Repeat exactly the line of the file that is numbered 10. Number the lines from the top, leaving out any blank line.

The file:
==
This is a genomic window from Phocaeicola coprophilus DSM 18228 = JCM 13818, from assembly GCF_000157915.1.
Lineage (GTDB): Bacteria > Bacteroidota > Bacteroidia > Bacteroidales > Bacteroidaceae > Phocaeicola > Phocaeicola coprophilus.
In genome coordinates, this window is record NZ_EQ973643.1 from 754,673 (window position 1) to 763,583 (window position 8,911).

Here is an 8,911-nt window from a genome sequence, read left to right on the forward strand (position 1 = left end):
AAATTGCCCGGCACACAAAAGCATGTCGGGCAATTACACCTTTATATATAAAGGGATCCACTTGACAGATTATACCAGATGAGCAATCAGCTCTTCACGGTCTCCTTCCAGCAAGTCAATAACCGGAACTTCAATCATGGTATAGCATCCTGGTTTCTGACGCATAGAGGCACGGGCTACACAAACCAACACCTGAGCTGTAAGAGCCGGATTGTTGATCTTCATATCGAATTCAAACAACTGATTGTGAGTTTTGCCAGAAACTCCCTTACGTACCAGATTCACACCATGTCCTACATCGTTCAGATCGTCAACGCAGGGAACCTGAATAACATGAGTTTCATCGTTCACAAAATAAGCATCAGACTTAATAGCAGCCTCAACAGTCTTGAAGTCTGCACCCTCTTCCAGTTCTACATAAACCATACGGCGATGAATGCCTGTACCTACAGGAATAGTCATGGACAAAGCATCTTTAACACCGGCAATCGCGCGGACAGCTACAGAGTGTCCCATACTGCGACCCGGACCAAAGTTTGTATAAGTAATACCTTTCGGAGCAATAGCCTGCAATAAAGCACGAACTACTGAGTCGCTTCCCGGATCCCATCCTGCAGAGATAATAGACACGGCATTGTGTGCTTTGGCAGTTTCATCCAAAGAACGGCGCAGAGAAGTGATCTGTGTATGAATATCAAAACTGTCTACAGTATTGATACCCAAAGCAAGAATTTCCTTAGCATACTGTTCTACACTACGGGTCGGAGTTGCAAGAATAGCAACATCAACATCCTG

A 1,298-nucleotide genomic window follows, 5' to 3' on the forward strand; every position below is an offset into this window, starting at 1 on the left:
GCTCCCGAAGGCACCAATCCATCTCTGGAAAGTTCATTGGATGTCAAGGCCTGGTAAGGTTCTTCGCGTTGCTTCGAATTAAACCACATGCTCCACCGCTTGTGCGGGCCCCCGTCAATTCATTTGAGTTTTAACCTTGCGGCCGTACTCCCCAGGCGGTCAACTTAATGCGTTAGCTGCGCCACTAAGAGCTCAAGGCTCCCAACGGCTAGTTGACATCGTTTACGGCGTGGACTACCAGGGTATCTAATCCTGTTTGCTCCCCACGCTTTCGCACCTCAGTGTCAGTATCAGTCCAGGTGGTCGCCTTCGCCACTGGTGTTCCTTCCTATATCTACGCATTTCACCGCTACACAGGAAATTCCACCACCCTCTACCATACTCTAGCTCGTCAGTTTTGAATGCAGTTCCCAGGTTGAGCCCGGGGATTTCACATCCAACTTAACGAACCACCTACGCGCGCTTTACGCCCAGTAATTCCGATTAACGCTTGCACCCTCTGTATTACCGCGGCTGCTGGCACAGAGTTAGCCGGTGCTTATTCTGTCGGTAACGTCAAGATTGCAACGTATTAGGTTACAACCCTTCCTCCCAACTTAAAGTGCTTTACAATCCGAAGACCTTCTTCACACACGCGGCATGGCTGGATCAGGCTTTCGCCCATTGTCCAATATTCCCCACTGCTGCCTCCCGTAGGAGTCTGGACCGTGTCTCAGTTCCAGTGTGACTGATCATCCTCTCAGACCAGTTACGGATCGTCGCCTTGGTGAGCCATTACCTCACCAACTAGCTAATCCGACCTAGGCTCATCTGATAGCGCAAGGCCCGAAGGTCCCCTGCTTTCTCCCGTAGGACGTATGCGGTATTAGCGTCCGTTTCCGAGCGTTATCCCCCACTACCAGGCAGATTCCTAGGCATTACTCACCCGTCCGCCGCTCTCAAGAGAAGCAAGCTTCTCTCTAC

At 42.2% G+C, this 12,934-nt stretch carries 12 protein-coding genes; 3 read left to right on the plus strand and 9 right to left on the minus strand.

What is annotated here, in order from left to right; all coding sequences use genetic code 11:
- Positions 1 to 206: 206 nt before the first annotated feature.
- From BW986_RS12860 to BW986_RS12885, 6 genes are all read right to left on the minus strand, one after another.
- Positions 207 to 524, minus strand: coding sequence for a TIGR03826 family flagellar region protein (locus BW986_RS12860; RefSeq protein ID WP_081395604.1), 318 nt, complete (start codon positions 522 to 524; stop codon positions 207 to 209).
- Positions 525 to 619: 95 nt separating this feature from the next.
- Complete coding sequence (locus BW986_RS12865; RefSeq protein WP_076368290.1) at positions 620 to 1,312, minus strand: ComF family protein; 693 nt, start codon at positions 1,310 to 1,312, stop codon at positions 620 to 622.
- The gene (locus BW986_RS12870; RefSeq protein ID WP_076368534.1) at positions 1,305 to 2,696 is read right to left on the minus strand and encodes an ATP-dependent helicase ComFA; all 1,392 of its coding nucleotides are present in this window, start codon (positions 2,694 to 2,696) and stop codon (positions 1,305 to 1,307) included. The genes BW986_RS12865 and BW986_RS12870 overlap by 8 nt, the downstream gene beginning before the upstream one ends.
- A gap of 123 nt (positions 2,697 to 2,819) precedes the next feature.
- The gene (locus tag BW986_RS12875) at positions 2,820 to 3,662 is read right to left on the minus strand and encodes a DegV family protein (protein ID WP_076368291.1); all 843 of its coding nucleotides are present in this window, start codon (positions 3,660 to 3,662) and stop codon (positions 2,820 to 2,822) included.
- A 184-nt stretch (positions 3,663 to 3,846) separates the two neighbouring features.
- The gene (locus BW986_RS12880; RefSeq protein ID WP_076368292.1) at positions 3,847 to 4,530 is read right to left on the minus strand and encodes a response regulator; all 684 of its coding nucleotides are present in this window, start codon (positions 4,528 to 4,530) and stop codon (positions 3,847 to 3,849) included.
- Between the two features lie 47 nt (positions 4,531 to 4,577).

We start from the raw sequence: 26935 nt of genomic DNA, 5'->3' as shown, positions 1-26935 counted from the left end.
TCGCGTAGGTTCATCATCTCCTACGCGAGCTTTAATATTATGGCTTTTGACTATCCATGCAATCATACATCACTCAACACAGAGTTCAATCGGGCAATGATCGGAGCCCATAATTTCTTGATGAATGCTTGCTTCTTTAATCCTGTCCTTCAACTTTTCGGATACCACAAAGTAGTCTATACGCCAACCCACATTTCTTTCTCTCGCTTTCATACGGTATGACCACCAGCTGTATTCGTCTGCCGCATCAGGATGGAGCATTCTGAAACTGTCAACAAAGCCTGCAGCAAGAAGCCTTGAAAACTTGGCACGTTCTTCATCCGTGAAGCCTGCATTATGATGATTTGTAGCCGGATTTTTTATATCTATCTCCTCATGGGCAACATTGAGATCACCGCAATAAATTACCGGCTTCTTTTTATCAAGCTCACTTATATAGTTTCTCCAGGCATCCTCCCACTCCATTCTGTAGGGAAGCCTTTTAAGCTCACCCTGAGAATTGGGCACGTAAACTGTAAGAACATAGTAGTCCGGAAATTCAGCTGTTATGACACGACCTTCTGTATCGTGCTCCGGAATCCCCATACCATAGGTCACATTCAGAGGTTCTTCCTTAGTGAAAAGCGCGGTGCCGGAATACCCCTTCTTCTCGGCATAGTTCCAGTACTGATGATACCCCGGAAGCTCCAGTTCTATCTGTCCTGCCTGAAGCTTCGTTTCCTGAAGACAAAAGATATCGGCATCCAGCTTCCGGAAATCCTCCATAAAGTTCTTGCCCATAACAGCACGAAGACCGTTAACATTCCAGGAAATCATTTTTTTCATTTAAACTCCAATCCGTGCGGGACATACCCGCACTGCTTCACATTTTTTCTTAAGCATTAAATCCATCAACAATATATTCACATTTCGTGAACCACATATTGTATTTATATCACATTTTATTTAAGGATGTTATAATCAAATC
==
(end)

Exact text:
- Positions 1 to 206: 206 nt before the first annotated feature.